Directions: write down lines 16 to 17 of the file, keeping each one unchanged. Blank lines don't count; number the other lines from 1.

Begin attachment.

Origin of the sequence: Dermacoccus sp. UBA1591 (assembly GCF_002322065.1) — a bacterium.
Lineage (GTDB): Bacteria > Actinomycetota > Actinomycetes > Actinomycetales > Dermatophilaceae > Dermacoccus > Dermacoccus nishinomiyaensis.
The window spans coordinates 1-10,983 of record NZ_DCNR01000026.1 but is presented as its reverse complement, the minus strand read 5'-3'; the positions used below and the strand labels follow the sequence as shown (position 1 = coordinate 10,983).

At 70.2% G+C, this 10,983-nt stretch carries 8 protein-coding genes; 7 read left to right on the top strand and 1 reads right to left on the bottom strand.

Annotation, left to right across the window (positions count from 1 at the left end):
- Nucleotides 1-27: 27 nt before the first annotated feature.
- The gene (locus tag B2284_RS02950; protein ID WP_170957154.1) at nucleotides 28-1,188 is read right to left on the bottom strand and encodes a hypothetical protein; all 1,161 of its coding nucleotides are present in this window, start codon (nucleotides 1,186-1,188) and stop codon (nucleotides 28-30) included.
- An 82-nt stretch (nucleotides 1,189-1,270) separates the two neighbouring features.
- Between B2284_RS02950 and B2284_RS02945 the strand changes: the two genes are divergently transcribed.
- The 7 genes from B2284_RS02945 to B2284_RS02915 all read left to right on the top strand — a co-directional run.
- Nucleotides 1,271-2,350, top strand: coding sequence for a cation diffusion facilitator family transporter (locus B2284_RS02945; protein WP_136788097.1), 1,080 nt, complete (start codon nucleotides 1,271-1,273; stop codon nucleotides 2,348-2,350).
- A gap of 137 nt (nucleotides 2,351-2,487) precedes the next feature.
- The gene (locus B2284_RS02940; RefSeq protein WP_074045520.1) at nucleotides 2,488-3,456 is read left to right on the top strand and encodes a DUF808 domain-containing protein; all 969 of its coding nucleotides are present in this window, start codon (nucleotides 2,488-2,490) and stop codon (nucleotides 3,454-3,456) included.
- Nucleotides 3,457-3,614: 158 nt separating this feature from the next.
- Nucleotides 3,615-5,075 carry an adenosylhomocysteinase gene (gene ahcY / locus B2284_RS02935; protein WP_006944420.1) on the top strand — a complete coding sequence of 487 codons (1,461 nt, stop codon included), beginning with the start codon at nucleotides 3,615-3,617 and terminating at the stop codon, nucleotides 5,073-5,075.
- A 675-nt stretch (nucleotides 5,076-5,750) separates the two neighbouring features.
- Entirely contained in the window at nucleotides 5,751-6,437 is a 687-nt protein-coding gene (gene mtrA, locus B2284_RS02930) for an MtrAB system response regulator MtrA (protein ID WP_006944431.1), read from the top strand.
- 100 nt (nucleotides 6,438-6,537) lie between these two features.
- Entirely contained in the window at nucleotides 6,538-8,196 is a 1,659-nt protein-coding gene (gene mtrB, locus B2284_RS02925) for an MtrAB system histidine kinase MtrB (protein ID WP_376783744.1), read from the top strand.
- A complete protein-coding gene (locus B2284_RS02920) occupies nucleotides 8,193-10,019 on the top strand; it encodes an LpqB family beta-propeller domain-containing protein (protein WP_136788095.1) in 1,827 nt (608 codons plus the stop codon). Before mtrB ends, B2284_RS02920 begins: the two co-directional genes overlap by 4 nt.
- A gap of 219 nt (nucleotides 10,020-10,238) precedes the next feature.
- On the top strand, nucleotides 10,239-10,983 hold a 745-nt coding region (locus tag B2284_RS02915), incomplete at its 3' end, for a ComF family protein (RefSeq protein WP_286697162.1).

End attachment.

- A 675-nt stretch (nucleotides 5,076-5,750) separates the two neighbouring features.
- Entirely contained in the window at nucleotides 5,751-6,437 is a 687-nt protein-coding gene (gene mtrA, locus B2284_RS02930) for an MtrAB system response regulator MtrA (protein ID WP_006944431.1), read from the top strand.